research – again, having the base of knowledge I did has been enormously helpful. It has
enabled me to delve into the intricate complexities of the immunobiology and the
genetics, epigenetics, and more – and to be able to ask the right questions of the right
people to better understand each aspect of the targeted research.
On a nursing level, I’m just prepared as a caregiver, advocate, researcher, learner,
teacher, helper. Those aspects of nursing have been useful to me in this journey. The
aspect I have found to be the most challenging is my instinct, and within that
training too, to fix/heal. With EoE, that’s an elusive goal. From any medical
professional’s perspective that is enormously frustrating; from a parent’s perspective –
AAC: There’s a strong association between seasonal allergens and EoE, although
obviously allergens like milk aren’t floating in the air. Some scientists feel that there’s a
synergistic effect of IgE-mediated atopy and EoE-specific mechanisms. Can you talk
about that a bit? Also do your kids have seasonal EoE? Are their symptoms as potent
as with exposure to the food?
Christina: My children do not seem to have seasonal flares, but yes, it is a phenomenon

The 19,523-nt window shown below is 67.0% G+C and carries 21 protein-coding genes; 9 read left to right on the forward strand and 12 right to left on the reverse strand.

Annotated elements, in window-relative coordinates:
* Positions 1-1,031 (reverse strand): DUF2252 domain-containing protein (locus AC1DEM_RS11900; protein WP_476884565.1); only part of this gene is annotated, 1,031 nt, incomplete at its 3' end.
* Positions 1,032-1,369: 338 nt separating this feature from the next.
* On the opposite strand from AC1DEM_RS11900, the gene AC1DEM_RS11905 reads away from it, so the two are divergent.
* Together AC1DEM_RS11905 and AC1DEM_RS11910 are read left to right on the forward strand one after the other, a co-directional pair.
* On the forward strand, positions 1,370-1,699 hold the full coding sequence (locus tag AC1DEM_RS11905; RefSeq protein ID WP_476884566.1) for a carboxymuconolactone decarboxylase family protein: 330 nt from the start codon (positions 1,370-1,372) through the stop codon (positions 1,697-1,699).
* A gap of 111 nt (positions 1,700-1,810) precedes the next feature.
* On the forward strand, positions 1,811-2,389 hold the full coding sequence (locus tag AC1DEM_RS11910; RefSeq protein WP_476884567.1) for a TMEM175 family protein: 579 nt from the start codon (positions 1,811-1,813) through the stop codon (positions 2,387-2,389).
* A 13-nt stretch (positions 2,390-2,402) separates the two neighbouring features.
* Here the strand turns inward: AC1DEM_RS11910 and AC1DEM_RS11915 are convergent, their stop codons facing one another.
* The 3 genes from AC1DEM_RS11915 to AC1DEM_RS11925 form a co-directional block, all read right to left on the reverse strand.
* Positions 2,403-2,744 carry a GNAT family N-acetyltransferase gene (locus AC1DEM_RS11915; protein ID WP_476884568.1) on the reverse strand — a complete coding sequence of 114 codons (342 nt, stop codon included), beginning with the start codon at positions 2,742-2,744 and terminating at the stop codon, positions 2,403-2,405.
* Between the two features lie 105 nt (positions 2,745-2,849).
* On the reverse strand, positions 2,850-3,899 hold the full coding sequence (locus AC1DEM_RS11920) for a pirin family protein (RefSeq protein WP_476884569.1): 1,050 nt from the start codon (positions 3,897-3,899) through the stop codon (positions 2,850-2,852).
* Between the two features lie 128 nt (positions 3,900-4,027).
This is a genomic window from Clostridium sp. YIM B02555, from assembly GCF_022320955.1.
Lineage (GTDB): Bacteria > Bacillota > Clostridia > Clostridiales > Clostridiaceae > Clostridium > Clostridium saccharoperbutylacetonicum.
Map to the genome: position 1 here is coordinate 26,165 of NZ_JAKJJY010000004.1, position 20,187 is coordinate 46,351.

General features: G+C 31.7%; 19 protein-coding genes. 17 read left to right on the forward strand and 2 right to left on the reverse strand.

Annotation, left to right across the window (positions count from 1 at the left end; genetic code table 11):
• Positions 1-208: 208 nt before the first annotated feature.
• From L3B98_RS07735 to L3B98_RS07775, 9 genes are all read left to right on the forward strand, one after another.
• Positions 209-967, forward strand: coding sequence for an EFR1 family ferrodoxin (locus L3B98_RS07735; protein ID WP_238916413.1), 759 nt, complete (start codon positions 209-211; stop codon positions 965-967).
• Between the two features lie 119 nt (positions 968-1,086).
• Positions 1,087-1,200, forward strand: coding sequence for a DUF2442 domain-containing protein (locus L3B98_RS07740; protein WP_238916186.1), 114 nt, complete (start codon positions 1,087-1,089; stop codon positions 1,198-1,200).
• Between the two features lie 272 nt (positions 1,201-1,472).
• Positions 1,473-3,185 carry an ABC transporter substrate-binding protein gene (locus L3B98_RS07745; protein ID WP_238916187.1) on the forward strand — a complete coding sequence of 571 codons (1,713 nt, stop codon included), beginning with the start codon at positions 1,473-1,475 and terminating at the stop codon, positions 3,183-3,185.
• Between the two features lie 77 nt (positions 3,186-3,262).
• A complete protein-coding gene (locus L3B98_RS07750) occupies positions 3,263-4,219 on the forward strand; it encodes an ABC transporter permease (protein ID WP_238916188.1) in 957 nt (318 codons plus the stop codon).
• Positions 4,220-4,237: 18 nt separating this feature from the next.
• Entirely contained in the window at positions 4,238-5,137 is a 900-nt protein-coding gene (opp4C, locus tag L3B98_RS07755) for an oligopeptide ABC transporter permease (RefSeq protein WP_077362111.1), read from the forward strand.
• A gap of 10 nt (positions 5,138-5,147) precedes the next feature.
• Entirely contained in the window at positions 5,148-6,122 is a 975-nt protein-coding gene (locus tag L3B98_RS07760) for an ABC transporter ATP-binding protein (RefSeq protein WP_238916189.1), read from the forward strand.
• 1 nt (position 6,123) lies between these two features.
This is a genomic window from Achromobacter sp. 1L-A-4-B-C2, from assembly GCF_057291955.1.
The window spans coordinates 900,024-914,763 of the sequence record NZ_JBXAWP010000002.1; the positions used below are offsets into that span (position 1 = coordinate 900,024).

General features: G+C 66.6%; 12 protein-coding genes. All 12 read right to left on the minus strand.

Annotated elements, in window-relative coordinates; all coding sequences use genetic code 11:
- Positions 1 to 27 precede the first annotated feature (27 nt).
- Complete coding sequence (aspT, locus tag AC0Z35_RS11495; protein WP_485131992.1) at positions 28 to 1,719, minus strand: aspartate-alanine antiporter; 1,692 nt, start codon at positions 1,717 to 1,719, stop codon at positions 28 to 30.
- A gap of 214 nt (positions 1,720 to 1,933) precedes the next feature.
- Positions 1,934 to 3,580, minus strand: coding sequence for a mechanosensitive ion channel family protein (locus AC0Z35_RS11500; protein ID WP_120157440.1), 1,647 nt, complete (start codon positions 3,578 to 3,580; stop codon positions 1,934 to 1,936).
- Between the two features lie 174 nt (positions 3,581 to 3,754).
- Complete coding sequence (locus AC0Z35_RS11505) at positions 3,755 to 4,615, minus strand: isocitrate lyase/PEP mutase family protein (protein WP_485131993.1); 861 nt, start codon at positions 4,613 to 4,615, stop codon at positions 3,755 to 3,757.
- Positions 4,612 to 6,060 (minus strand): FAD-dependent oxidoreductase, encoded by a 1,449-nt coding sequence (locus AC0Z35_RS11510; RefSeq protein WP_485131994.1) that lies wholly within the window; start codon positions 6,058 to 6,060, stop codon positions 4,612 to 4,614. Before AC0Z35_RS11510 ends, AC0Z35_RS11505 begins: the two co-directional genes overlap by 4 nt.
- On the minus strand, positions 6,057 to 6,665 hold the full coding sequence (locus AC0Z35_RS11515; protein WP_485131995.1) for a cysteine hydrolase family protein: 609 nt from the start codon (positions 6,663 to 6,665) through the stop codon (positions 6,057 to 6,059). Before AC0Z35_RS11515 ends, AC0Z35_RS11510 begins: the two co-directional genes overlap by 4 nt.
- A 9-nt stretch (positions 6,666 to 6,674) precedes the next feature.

seen in some EoE patients. Atopy in general is strongly associated with EoE, though the
numbers on this are all over the place. A significant percentage of patients are also non-atopic,
so there’s a lot we just don’t know, and most importantly a likelihood that there’s
variable endotypes in EoE, as in diseases like asthma. These endotypes may have
completely differing etiologies, or underlying causes/immunological pathways.
AAC: A significant percentage of patients who undergo oral immunotherapy (OIT) for food
allergies show symptoms of EoE during therapy. There’s even a name for it: Eosinophilic
Esophagitis Like Oral Immunotherapy Related Syndrome (ELORS). The jury is still out as far
as I know about whether OIT causes EoE or whether it uncovers it. However, some patients
develop it anyway even after their food allergy resolves. Have you seen any persuasive
literature covering this quandary? Have you faced it yourself or encountered others who
have, and do you have any specific wisdom about it?
Christina: I have not faced it myself, as OIT has not been an option (or a concern) due
to my children’s already-existing EoE. I am however very familiar with the phenomenon.
I’m actually not a fan of the ELORS acronym, as I don’t think one can say EoE “like”
without effectively ruling EoE out. That said, it’s certainly a challenging and controversial
subject, fraught with data disputes. Unfortunately, there is no way to know how a